An exhibition on Vimor's 45-year journey of documenting, reviving and supporting hand-loom weavers was recently inaugurated by Jasleen Dhamija, veteran Indian textile art historian, crafts expert and former UN advisor.
The exhibition, open to the public until July 17 at the Art Gallery, Kamaladevi Complex, IIC is presented by Pavithra Muddaya.
It presents old textile samples and photographs; old/antique sarees and the newly revised versions of the sarees; the revival of designs and techniques; and the success story of the weavers.
Dealing in the manufacturing and selling of traditional sarees, 'Vimor' officially started in 1974 by Late Chimy Nanjappa and her daughter Pavithra Muddaya.
Late Chimy Nanjappa's love for textile and handicrafts was a long journey filled with commitment and passion which began from the time she was the first manager of Cauvery, the state handicrafts emporium of Karnataka.
Her skills and sense of aesthetics created a loyal clientele which resulted in her registering a business along with her daughter Pavithra, and 'Vimor' formally began in 1974 post the untimely demise of Chimy's husband.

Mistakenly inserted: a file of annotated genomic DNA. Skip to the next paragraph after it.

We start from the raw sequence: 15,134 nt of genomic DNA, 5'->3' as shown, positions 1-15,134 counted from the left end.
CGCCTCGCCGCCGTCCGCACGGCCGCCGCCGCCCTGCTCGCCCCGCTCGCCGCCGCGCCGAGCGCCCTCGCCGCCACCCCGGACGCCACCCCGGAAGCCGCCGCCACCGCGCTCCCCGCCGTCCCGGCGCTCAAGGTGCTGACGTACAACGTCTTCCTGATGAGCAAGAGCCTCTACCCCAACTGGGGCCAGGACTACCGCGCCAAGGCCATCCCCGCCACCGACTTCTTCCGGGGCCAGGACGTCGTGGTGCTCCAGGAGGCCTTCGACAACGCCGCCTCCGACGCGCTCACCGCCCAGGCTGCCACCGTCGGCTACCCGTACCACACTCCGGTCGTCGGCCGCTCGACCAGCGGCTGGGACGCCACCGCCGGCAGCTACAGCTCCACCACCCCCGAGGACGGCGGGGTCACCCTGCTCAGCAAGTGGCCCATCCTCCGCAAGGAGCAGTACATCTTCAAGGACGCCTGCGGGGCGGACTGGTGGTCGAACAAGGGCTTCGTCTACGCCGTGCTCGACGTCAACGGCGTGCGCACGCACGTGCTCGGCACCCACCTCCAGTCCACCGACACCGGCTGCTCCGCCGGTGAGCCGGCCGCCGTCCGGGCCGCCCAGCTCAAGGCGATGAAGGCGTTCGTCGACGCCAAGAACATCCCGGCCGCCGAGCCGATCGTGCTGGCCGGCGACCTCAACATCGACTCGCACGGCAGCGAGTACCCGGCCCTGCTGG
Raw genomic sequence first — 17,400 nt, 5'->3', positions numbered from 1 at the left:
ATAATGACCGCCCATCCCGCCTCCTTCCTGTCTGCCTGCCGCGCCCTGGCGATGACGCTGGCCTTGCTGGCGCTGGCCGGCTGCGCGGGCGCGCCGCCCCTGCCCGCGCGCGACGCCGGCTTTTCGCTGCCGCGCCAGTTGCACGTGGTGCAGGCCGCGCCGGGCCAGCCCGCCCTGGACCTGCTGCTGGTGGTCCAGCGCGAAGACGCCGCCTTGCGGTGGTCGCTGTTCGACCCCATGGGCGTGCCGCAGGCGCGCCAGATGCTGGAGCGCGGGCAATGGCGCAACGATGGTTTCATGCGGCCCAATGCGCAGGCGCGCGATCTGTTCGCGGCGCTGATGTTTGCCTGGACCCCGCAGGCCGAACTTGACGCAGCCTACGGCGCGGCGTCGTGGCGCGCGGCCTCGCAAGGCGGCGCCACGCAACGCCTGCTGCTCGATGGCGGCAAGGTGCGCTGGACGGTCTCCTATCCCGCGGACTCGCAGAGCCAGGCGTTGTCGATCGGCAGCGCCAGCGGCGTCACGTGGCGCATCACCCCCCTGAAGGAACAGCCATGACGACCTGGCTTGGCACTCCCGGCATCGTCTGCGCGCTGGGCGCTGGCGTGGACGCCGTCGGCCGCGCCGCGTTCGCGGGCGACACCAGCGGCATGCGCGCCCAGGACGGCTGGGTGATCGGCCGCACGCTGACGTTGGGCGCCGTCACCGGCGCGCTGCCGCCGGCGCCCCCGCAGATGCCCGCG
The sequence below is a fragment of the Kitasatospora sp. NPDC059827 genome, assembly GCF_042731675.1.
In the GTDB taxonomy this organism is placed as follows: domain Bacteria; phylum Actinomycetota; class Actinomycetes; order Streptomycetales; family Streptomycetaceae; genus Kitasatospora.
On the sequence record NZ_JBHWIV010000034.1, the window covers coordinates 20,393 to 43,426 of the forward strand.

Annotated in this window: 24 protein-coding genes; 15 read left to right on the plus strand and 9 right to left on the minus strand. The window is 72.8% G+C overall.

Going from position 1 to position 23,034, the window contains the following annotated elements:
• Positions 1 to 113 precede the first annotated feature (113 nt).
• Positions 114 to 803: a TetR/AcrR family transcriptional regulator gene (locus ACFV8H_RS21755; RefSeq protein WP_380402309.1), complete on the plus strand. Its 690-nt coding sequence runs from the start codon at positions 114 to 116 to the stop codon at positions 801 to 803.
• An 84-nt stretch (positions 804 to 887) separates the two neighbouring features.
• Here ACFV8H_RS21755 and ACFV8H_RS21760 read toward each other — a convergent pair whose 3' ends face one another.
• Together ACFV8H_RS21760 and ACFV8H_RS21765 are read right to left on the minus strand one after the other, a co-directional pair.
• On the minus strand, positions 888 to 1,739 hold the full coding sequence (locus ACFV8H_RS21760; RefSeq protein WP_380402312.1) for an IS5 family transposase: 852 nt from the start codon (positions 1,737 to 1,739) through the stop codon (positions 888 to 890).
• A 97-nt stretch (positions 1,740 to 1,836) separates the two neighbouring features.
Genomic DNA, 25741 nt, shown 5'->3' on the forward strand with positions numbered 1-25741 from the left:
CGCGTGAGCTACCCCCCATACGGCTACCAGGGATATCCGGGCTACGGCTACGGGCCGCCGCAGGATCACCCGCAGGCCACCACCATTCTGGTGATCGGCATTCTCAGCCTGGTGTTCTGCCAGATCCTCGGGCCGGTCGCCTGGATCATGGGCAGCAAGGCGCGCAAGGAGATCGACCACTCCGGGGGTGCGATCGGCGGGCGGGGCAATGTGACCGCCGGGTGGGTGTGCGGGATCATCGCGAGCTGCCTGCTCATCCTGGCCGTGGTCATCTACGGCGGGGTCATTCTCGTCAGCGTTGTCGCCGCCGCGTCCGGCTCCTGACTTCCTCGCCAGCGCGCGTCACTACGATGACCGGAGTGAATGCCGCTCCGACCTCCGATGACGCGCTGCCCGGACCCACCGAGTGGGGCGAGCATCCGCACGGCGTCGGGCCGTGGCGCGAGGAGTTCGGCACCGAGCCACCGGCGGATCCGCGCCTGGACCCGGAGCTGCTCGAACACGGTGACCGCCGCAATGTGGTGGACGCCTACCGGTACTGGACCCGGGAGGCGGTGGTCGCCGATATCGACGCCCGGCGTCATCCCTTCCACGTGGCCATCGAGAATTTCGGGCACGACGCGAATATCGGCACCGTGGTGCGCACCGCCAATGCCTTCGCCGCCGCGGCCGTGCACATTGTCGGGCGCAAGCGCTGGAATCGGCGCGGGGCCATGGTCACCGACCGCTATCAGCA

Over the years, the word of mouth drew in people from all walks of life as customers. It would not be boastful to mention that customers ranged from the past Presidents, Prime ministers, Governors, heads of the Armed services, eminent artists, designers and activists. A vast majority of her customers were Indian women from different fields and regions.
Pavithra's work has been the primarily designing development and guidance of the weavers, apart from documenting motifs, techniques, designs and oral history. Her speciality has been in reviving forgotten designs and motifs.
She participated and curated handloom textiles for the "India – South Africa Shared History" exhibition in Johannesburg by Teamworks Events and recently addressed different groups across the U.S.A and Canada, and also the department of S.E. Asian studies at the Iowa University.
Today, Vimor welcomes the third generation of Pavithra's children, Vipra and Arup, who bring a breath of new air.